Hushovd claims Tour lead after team time-trial success
Thor Hushovd swapped his world champion’s jersey for the Tour de France yellow thanks to his Garmin-Cervelo team mates who won the 23-km second stage of the race, a time trial, on Sunday.
The American team covered the windswept course in 24 minutes 48 seconds, at an average speed of 55,6 kph, beating another American outfit, BMC, by four seconds, while British Team Sky were third in the same time.
“The world champion jersey and the yellow jersey are the best two jerseys in cycling and to wear them the same year is just incredible,” Hushovd said. “Thanks to the team for the win, thanks to the team for the jersey.”
The Norwegian took the Tour reins thanks to his third place in Saturday’s first stage, pushing out team mate David Millar, who now lies second overall in the same time.
The Scot, who did more than his share of the job to lead the Garmin team to their first Tour de France victory, had no hard feelings.
“The guys were so strong I felt like the weakest guy there,” he said. “Thor is just a great rider. Not everybody can claim the world champion and the yellow jerseys at the same time. He’s also a great guy, with a nice temper, always relaxed.”
For Garmin-Cervelo team manager Jonathan Vaughters, who launched the Slipstream outfit in 2007 with a strong anti-doping stance, the win was a major achievement.
“To win our first stage as a team is even more significant.
Now we’re going to defend this yellow jersey like we stole it,” he said.
Hushovd has twice won the Tour points classification green jersey, in 2005 and 2009. The Norwegian has also held the yellow jersey twice before — in 2004 for a day and 2006 for two days.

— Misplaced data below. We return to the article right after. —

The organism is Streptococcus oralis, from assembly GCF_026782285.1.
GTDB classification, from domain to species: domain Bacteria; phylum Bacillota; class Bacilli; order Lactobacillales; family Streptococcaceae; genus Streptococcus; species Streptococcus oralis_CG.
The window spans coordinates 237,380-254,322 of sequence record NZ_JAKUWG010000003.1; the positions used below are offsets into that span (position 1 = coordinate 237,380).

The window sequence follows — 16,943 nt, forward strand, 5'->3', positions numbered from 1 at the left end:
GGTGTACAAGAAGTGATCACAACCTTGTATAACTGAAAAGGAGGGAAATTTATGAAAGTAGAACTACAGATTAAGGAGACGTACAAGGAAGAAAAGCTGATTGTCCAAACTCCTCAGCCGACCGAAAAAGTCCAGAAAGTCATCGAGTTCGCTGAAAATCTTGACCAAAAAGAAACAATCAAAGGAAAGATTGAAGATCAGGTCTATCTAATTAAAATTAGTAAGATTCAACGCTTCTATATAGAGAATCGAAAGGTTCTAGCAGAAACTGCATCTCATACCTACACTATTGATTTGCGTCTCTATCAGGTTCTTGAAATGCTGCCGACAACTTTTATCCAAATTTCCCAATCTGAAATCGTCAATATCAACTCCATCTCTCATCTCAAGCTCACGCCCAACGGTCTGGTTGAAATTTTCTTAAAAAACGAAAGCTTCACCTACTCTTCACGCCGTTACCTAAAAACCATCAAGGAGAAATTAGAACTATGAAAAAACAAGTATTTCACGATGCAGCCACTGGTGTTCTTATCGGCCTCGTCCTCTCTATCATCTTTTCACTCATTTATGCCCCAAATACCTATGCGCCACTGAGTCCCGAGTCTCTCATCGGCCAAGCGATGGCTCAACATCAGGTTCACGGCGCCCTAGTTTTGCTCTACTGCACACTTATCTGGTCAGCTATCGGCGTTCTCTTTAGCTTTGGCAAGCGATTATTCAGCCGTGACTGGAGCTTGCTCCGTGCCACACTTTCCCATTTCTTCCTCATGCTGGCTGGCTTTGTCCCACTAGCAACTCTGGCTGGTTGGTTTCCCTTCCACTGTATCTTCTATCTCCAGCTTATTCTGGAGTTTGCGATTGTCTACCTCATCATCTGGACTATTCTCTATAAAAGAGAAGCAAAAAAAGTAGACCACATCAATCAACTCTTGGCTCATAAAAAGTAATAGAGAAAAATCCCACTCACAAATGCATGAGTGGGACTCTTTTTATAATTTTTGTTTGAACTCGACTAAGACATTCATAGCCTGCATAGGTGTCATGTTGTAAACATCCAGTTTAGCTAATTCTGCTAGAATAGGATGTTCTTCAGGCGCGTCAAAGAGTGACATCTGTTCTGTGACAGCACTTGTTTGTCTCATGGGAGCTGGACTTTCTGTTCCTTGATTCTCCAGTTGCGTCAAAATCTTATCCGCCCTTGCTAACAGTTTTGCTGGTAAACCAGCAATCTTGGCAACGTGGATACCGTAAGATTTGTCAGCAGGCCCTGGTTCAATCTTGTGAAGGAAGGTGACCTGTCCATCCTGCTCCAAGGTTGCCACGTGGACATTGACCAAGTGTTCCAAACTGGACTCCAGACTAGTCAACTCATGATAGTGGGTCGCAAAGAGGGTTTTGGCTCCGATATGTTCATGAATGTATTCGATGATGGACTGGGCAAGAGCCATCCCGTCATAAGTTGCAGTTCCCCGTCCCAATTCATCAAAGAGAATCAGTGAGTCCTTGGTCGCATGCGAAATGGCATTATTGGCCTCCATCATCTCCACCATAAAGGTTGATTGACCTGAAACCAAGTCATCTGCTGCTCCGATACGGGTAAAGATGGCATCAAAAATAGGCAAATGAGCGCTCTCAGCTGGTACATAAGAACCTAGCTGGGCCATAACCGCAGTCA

His lead could be short-lived again as he is under threat not only from Millar but also from Australia’s Cadel Evans, now third one second behind the two Garmin-Cervelo team mates.
Evans, second behind Belgium’s Philippe Gilbert in the first stage, had to settle for second again with his BMC team mates.
Evans also seized the yellow jersey as a world champion for a short while last year before being forced out of the Tour through injury.
“The first goal was not to lose time. And then it was to gain time,” said Evans, the Tour runner-up in 2007 and 2008.
The Australian was particularly happy to finish ahead of his
major rivals for the overall title, though Andy Schleck’s Leopard Trek team finished fourth in the same time as Evans’s BMC.
Alberto Contador, who has beaten Schleck to overall victory in the past two years, lost 24 more seconds to Evans and the Luxembourg rider.
“We did a good time trial but other teams are better than us,” said the Spaniard, whose Saxo Bank team contains few time-
Contador, three times Tour winner, had already lost 1:20 after being held up by a big crash on the first stage and he now lies 75th overall, 1:42 behind Hushovd.
“The Tour is like that. You can lose it every day, but it is won in the mountains,” he warned.
With 23 riders within 10 seconds of each other at the top of the overall standings, Monday’s 198-km third stage between Olonne sur Mer and Redon could again see the yellow jersey change hands.